The spread of antimicrobial-resistant bacteria (ARB) in natural environments including wild animals is a concern for public health. Birds cover large areas, and some fly across borders to migrate in large flocks. As a migratory bird, the Greater White-fronted Goose (Anser albifrons) travels to Miyajimanuma, North Japan, each spring and autumn. To investigate the ARB in migratory birds and their surroundings, we collected 110 fecal samples of A. albifrons and 18 water samples from Miyajimanuma in spring and autumn of 2019. Isolation of Escherichia coli was performed using selective agars with or without antimicrobials (cefazolin and nalidixic acid). Isolates of E. coli were recovered from 56 fecal samples (50.9%) and five water samples (27.8%) on agars without antimicrobials. No isolates were recovered on agars with antimicrobials. One E. coli isolate derived from a fecal sample exhibited resistance to β-lactams (ampicillin and cefazolin), whereas all other isolates exhibited susceptibility to all tested antimicrobials. The resistant isolate harbored blaACC, which could be transferred to other bacteria and confer resistance to β-lactams. These results suggest a low prevalence of antimicrobial resistance in wild migratory birds and their living environments; however, wild migratory birds sometimes carry ARB harboring transferrable antimicrobial resistance genes and therefore present a risk of spreading antimicrobial resistance.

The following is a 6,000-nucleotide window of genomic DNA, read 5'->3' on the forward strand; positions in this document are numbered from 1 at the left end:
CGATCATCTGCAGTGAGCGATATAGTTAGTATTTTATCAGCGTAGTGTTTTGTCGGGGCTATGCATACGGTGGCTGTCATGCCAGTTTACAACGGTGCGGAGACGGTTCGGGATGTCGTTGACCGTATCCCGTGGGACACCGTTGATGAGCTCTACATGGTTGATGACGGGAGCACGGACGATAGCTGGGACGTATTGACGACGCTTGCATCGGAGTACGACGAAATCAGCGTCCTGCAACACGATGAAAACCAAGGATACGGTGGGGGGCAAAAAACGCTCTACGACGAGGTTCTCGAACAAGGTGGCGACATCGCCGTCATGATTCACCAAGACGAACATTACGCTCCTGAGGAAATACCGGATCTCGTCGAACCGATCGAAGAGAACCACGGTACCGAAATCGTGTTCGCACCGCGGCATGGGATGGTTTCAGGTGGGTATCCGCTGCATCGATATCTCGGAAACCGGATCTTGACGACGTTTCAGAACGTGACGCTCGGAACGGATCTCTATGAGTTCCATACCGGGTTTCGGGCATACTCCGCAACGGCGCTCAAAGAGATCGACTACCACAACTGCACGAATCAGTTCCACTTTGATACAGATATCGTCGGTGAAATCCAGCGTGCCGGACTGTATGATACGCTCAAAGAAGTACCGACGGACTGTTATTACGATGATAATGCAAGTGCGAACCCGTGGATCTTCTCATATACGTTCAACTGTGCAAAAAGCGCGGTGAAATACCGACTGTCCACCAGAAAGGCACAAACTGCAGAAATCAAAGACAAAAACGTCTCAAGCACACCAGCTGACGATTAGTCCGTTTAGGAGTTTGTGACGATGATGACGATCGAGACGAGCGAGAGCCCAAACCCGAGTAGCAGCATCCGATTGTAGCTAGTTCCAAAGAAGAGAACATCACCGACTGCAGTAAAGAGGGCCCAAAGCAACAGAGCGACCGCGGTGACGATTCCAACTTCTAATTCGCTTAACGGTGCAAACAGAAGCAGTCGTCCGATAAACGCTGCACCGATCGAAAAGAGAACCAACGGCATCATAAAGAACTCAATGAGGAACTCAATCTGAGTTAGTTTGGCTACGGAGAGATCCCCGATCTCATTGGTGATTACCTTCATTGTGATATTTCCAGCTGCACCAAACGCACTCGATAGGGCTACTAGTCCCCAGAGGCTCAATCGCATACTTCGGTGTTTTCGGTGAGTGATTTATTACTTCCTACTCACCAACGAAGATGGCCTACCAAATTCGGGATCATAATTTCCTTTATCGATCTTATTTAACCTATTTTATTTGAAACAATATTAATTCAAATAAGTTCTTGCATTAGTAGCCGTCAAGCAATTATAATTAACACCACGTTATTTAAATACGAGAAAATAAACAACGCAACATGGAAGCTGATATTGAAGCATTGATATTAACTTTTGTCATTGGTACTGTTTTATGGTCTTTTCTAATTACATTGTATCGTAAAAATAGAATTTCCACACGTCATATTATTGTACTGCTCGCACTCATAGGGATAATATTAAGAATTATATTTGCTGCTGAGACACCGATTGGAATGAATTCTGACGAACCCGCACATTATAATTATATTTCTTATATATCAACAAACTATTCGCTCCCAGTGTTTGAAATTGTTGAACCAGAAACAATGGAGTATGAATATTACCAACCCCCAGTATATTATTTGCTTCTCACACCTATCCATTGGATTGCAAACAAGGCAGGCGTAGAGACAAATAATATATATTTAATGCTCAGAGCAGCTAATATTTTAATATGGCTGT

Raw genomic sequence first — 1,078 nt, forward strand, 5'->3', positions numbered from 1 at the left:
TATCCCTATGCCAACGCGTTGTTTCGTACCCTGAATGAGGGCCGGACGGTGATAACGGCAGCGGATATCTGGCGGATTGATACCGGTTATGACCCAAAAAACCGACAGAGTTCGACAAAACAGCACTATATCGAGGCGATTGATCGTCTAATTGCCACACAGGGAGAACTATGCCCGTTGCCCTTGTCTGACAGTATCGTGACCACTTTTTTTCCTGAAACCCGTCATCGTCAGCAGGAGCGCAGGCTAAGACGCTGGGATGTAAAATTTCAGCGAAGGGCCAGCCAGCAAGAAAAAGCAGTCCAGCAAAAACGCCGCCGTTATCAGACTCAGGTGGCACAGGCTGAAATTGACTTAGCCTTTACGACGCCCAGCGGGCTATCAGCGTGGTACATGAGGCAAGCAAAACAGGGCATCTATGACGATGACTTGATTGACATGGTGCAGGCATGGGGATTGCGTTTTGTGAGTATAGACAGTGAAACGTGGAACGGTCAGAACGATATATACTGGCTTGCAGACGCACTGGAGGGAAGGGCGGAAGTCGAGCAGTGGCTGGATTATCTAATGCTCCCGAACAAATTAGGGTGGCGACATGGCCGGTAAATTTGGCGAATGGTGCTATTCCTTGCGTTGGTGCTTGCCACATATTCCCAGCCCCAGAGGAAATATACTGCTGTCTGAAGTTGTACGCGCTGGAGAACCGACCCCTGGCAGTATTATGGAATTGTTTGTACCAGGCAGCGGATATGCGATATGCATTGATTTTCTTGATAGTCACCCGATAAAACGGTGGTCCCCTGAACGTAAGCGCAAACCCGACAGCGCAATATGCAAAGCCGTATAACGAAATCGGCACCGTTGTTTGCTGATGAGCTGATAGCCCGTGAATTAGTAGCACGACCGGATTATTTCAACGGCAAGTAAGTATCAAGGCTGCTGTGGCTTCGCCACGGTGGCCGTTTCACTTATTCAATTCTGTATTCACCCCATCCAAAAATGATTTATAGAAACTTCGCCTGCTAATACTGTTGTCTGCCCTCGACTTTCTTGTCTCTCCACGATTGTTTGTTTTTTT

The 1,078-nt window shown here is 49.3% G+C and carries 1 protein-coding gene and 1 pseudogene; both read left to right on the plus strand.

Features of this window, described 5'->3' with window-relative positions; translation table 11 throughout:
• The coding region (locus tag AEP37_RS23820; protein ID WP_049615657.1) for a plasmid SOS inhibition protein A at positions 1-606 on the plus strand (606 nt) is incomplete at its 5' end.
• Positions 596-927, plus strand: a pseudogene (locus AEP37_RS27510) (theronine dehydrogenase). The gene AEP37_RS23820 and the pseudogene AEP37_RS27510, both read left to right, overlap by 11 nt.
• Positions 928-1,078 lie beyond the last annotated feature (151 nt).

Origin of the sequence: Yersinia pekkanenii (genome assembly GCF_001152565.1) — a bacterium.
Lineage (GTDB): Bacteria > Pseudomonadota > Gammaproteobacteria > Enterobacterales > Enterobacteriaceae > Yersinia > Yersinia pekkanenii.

You have requested a machine translation of selected content from our databases. This functionality is provided solely for your convenience and is in no way intended to replace human translation. Neither BioOne nor the owners and publishers of the content make, and they explicitly disclaim, any express or implied representations or warranties of any kind, including, without limitation, representations and warranties as to the functionality of the translation feature or the accuracy or completeness of the translations.
Translations are not retained in our system. Your use of this feature and the translations is subject to all use restrictions contained in the Terms and Conditions of Use of the BioOne website.
Vol. 57 • No. 4